-Right to Social Communication
-Pluralism, diversity of media and information and freedom of the press
-Limits to the concentration of media ownership
-Promotion of media creation at regional, local and community level
-Right to rectification
-Access to public information
-Recognition of the public media and information system
-Recognition of telecommunications infrastructure (networks and connectivity) as being of public interest
|-Right of access to digital connectivity and information and communication technologies
-Net neutrality principle
-Adequate and effective connectivity quality and speed conditions
– Digital education
-Guarantee of digital spaces free of violence
-Protection of personal data and creation of a National Agency (autonomous) for the Protection of Personal Data
– Political and social participation through spaces and digital media
-Digital accessibility (in relation to the elderly and people with disabilities)
-Digital disconnection (regarding the right to work)
During the period of discussion of these issues in the plenary session of the Convention, ignorance, technical conceptual confusion and lack of will on the discussion of rights or guarantees were also evident. that change the relationship between the State and the private sector in terms of communications, media, telecommunications, as well as the vision in relation to the participation of other actors and sectors such as the third sector of the communities.communications and telecommunications or to increase the presence of the State as a regulator of the sector and much more active in closing gaps in the provision of telecommunications services.
The underlying debate had to do with the necessary review of the Chilean model in both sectors: a State that has and exercises a subsidiary role that grants private use of the radio spectrum, which is not considered a public good as such in the current constitution and that, therefore, has been a problematic knot for the desire to deconcentrate the ownership of television or radio signal frequencies and put fewer technical and financial obstacles to those who want to develop a media project. This is also replicated in the concessions for the provision of services in the telecommunications area carried out by the State, in which it not only assigns bands (eg 4G or 5G) or the operation of the service in a territory to private parties, but also the financing to extend digital connectivity, leaving aside the possibility of promoting other models also based on local and community connectivity (which have been efficient and effective in effectively closing many of the digital gaps in the Latin American region). This has been a challenge for the consolidation of a media system that recognizes the value of, for example, community media such as television and radio, which were only legally recognized around 2016-2017. This also poses the challenge of promoting a broader, pedagogical and informed public debate on the importance of the right to communication and digital rights as a citizen issue.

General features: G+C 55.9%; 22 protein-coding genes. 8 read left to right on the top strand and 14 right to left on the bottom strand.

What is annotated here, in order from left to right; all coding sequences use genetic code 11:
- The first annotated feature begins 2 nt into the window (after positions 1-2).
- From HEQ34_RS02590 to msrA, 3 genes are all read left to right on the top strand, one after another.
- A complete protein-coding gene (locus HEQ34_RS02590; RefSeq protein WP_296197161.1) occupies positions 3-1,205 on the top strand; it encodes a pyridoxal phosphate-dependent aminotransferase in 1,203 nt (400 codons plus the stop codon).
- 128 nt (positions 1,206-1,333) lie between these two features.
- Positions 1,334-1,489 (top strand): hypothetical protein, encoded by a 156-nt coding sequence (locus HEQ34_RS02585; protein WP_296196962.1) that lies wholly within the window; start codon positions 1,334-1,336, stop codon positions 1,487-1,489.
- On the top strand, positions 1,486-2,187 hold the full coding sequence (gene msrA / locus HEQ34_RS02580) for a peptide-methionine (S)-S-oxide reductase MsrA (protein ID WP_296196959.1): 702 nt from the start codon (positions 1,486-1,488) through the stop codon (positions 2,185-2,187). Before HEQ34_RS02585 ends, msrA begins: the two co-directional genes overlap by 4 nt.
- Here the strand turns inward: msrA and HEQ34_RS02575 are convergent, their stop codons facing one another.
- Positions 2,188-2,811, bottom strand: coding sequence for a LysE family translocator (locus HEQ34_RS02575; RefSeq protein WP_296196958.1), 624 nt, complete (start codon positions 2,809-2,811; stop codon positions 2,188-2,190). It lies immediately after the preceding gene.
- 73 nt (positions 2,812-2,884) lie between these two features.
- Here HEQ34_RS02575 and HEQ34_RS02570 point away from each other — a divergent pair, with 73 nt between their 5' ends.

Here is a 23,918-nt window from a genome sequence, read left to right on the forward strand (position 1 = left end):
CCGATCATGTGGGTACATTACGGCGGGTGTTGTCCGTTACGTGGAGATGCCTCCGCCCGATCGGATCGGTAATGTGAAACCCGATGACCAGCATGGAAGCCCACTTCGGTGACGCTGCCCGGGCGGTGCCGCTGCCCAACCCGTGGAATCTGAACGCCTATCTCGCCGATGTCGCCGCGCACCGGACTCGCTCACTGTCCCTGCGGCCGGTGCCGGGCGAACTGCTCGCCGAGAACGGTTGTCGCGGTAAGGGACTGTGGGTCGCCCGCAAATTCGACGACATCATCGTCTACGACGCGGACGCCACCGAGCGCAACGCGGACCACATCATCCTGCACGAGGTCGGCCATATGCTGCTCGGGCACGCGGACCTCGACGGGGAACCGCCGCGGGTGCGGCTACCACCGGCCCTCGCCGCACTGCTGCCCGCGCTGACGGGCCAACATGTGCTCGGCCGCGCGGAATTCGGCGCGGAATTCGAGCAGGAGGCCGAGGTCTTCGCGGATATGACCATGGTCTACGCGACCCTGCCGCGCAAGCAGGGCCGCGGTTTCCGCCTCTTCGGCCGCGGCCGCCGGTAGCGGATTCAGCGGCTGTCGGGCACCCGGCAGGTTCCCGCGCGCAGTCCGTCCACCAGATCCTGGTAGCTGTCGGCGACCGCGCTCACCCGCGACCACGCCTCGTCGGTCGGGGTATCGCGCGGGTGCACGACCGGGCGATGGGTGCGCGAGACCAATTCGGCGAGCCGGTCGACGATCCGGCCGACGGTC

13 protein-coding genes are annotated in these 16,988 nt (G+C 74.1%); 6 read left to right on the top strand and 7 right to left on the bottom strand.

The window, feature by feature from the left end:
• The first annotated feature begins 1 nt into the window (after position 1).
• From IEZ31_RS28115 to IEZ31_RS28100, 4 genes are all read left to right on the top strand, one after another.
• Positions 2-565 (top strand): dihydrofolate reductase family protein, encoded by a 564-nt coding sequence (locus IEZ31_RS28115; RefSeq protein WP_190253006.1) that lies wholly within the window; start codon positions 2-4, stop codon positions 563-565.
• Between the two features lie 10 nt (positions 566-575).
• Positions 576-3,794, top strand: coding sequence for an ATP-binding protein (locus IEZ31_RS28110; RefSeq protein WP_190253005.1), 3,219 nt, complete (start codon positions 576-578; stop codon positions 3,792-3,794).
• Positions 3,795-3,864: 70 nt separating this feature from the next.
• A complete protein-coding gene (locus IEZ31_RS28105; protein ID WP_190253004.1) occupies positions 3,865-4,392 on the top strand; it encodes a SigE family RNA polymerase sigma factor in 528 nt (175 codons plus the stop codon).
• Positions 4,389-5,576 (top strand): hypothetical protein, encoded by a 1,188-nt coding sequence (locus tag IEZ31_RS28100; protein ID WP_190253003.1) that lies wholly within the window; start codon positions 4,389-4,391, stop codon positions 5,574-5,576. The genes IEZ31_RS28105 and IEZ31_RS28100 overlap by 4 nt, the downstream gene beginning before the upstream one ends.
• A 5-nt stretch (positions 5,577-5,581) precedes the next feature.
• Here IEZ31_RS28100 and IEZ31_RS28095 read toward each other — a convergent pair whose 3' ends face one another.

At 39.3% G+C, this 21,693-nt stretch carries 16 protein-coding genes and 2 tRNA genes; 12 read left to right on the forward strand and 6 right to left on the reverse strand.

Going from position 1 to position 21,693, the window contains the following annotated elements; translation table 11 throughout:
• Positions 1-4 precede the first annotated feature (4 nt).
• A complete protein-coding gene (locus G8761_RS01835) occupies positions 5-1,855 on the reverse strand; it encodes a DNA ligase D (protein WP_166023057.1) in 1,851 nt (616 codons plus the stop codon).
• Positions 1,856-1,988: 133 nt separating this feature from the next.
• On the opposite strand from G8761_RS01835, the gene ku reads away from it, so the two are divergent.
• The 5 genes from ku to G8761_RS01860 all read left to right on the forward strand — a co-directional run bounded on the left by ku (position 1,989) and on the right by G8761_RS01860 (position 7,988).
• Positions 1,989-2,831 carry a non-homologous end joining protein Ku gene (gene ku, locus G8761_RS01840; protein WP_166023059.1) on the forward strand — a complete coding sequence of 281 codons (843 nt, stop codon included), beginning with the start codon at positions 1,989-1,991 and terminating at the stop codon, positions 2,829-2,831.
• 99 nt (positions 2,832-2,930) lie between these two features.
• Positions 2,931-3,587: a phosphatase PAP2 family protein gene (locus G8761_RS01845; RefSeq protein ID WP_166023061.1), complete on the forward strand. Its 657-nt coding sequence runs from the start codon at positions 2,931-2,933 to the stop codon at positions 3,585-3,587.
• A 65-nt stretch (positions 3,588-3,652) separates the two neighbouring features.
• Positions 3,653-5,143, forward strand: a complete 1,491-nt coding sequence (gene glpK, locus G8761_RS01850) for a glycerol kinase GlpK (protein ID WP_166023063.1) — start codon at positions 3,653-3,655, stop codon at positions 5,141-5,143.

The next vote on plebiscite of September 4, 2022 to approve or reject the New Constitution could be a milestone in the recognition of these rights over communication and digital rights, which promote both the necessary democratization of communications and media in Chile, as well as the reinforcement of public policies and new models for advancing in a more inclusive digital society.
*Patricia Peña, academic Faculty of Communication and Image, University of Chile